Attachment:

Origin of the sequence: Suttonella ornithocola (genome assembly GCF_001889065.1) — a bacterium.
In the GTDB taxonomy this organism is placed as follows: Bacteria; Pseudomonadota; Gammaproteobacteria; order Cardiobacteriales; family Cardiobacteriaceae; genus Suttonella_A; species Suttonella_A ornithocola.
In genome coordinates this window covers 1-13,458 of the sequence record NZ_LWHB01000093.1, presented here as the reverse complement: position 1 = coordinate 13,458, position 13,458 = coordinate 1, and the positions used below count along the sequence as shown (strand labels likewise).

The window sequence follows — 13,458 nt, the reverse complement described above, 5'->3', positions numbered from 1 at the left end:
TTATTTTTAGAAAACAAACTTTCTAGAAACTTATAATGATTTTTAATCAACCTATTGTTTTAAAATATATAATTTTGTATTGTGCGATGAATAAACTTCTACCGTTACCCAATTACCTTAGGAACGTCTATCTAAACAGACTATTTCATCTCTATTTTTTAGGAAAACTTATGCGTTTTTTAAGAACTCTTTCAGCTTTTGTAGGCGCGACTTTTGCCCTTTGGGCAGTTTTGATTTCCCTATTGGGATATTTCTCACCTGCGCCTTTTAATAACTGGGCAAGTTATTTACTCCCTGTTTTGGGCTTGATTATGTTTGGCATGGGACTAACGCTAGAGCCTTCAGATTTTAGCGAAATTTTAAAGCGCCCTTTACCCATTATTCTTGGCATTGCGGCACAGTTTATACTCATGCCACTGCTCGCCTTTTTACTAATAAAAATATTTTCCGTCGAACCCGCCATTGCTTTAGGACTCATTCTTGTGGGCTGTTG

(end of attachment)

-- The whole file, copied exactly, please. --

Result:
Origin of the sequence: Suttonella ornithocola (genome assembly GCF_001889065.1) — a bacterium.
In the GTDB taxonomy this organism is placed as follows: Bacteria; Pseudomonadota; Gammaproteobacteria; order Cardiobacteriales; family Cardiobacteriaceae; genus Suttonella_A; species Suttonella_A ornithocola.
In genome coordinates this window covers 1-13,458 of the sequence record NZ_LWHB01000093.1, presented here as the reverse complement: position 1 = coordinate 13,458, position 13,458 = coordinate 1, and the positions used below count along the sequence as shown (strand labels likewise).

The window sequence follows — 13,458 nt, the reverse complement described above, 5'->3', positions numbered from 1 at the left end:
TTATTTTTAGAAAACAAACTTTCTAGAAACTTATAATGATTTTTAATCAACCTATTGTTTTAAAATATATAATTTTGTATTGTGCGATGAATAAACTTCTACCGTTACCCAATTACCTTAGGAACGTCTATCTAAACAGACTATTTCATCTCTATTTTTTAGGAAAACTTATGCGTTTTTTAAGAACTCTTTCAGCTTTTGTAGGCGCGACTTTTGCCCTTTGGGCAGTTTTGATTTCCCTATTGGGATATTTCTCACCTGCGCCTTTTAATAACTGGGCAAGTTATTTACTCCCTGTTTTGGGCTTGATTATGTTTGGCATGGGACTAACGCTAGAGCCTTCAGATTTTAGCGAAATTTTAAAGCGCCCTTTACCCATTATTCTTGGCATTGCGGCACAGTTTATACTCATGCCACTGCTCGCCTTTTTACTAATAAAAATATTTTCCGTCGAACCCGCCATTGCTTTAGGACTCATTCTTGTGGGCTGTTG